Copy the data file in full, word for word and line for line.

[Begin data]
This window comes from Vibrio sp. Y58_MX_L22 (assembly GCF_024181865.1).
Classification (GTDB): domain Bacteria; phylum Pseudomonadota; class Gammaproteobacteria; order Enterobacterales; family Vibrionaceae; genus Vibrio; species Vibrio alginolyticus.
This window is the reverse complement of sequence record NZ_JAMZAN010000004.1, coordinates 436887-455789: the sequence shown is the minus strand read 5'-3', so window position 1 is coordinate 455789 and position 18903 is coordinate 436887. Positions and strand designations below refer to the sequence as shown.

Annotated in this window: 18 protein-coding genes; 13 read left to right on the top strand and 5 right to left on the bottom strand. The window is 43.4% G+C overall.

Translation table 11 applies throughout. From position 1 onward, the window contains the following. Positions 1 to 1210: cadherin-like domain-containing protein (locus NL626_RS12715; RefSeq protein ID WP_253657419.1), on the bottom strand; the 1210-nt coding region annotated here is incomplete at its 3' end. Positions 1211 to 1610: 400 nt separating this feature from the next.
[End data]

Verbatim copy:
This window comes from Vibrio sp. Y58_MX_L22 (assembly GCF_024181865.1).
Classification (GTDB): domain Bacteria; phylum Pseudomonadota; class Gammaproteobacteria; order Enterobacterales; family Vibrionaceae; genus Vibrio; species Vibrio alginolyticus.
This window is the reverse complement of sequence record NZ_JAMZAN010000004.1, coordinates 436887-455789: the sequence shown is the minus strand read 5'-3', so window position 1 is coordinate 455789 and position 18903 is coordinate 436887. Positions and strand designations below refer to the sequence as shown.

Annotated in this window: 18 protein-coding genes; 13 read left to right on the top strand and 5 right to left on the bottom strand. The window is 43.4% G+C overall.

Translation table 11 applies throughout. From position 1 onward, the window contains the following. Positions 1 to 1210: cadherin-like domain-containing protein (locus NL626_RS12715; RefSeq protein ID WP_253657419.1), on the bottom strand; the 1210-nt coding region annotated here is incomplete at its 3' end. Positions 1211 to 1610: 400 nt separating this feature from the next.